Frankly, at that point, the staff was lagging behind the female clients on emotional health and insight alike. The women, with few exceptions, gained from it. Several of them described the experience as “empowering,” an interesting word from the mouths of women.


I could see it in their demeanor as well. I found it intriguing that it expressed itself in some of the same ways that I saw in the women when they were posturing to draw masculine attention. Their posture was better. They walked more upright with an air of confidence atypical to women in that setting. They exchanged knowing glances and smiles with me for quite some time.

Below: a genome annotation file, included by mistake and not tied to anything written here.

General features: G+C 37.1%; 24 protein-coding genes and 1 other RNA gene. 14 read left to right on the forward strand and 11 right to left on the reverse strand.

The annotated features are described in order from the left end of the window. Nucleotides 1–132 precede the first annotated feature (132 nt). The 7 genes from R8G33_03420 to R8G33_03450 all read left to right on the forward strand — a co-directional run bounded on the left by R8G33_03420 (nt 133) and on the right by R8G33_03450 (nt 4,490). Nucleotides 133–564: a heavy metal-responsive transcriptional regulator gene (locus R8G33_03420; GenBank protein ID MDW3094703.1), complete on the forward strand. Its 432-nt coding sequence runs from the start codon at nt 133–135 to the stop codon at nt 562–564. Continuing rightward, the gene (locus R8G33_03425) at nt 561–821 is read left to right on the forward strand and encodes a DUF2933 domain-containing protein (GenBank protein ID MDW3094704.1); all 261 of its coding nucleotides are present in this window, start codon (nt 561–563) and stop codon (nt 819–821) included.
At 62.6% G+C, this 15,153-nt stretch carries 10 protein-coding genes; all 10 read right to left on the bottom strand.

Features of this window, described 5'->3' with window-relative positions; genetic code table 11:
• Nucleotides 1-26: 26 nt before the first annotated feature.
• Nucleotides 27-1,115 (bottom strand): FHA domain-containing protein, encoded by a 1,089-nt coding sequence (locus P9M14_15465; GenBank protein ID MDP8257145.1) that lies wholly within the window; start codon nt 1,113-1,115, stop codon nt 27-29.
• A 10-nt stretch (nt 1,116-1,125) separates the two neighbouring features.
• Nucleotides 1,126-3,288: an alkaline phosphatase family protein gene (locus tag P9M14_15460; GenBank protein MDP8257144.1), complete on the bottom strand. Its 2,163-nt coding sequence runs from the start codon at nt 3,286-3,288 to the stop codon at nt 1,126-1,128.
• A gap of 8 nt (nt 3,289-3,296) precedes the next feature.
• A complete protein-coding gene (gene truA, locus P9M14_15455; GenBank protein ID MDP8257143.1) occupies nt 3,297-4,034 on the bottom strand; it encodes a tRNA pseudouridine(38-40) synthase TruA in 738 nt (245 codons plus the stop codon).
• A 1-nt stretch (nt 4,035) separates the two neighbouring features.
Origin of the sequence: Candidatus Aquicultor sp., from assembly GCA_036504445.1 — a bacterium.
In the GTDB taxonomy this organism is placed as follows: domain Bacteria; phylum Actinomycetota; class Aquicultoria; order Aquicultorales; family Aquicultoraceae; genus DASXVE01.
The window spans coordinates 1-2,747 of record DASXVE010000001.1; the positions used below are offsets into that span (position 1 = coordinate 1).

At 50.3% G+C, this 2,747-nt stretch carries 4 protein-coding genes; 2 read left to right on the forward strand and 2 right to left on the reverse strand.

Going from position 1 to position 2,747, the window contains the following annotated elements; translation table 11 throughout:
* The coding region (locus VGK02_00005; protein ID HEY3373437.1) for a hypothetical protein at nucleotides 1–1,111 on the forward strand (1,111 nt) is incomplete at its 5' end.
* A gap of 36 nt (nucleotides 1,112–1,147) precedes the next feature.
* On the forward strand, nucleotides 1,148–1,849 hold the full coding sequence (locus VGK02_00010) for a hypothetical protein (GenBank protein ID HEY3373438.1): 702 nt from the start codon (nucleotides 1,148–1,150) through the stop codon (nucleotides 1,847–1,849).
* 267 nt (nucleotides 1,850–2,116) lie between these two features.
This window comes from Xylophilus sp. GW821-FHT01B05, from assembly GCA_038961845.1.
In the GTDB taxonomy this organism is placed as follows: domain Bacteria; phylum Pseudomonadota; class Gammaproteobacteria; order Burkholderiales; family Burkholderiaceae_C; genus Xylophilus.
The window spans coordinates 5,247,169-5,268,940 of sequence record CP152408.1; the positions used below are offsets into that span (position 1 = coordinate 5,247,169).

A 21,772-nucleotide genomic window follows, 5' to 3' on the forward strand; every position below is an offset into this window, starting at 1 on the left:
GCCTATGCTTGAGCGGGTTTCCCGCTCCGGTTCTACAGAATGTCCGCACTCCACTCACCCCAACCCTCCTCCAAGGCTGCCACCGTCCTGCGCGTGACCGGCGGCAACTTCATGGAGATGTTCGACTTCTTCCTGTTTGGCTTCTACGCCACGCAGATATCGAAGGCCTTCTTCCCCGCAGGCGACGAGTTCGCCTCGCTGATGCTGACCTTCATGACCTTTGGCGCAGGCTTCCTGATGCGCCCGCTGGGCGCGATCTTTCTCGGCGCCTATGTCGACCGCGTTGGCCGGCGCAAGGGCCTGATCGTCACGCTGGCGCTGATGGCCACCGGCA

They felt better about themselves, something pretty important for people who have wrecked their self-respect with alcohol and drugs. They learned about themselves and about women.


Women change when you bring a man into the picture. They change in very drastic ways. You can have a group of happily married, committed women in a group; women with no intention at all of infidelity, and when you introduce an attractive man in the picture they change. They lose focus on whatever they are doing. They compete. It is instinctive, it is nature. And it affects all women. At least one of the women in that particular group was gay and she reported the same benefit as the others, plus she felt more included as a fellow woman than she had before.


Is this a suggestion that women should avoid men? Hardly. Human beings pair bond. It is not nearly always for life but they still overwhelmingly tend not to fly solo in life. Their healthy, normal needs include intimate connection.